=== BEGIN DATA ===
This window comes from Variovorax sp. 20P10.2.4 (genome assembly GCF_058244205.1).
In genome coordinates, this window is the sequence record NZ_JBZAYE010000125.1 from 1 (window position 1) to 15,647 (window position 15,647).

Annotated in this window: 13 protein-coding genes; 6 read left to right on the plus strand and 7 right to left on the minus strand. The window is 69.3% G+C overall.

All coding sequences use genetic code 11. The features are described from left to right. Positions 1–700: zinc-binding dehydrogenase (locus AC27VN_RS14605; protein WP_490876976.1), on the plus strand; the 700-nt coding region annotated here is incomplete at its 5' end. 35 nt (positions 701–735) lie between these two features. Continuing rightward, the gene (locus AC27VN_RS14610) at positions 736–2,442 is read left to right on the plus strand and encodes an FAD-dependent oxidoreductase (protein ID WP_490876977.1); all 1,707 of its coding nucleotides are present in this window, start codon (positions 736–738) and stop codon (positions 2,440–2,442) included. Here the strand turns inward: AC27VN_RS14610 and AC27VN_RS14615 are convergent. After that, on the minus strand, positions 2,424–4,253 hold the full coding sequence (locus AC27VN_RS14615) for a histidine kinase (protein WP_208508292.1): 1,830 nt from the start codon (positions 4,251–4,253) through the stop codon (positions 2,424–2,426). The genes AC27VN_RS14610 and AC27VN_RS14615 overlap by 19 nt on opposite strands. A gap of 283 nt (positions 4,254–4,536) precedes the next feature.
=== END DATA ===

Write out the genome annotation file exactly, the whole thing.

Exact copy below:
This window comes from Variovorax sp. 20P10.2.4 (genome assembly GCF_058244205.1).
In genome coordinates, this window is the sequence record NZ_JBZAYE010000125.1 from 1 (window position 1) to 15,647 (window position 15,647).

Annotated in this window: 13 protein-coding genes; 6 read left to right on the plus strand and 7 right to left on the minus strand. The window is 69.3% G+C overall.

All coding sequences use genetic code 11. The features are described from left to right. Positions 1–700: zinc-binding dehydrogenase (locus AC27VN_RS14605; protein WP_490876976.1), on the plus strand; the 700-nt coding region annotated here is incomplete at its 5' end. 35 nt (positions 701–735) lie between these two features. Continuing rightward, the gene (locus AC27VN_RS14610) at positions 736–2,442 is read left to right on the plus strand and encodes an FAD-dependent oxidoreductase (protein ID WP_490876977.1); all 1,707 of its coding nucleotides are present in this window, start codon (positions 736–738) and stop codon (positions 2,440–2,442) included. Here the strand turns inward: AC27VN_RS14610 and AC27VN_RS14615 are convergent. After that, on the minus strand, positions 2,424–4,253 hold the full coding sequence (locus AC27VN_RS14615) for a histidine kinase (protein WP_208508292.1): 1,830 nt from the start codon (positions 4,251–4,253) through the stop codon (positions 2,424–2,426). The genes AC27VN_RS14610 and AC27VN_RS14615 overlap by 19 nt on opposite strands. A gap of 283 nt (positions 4,254–4,536) precedes the next feature.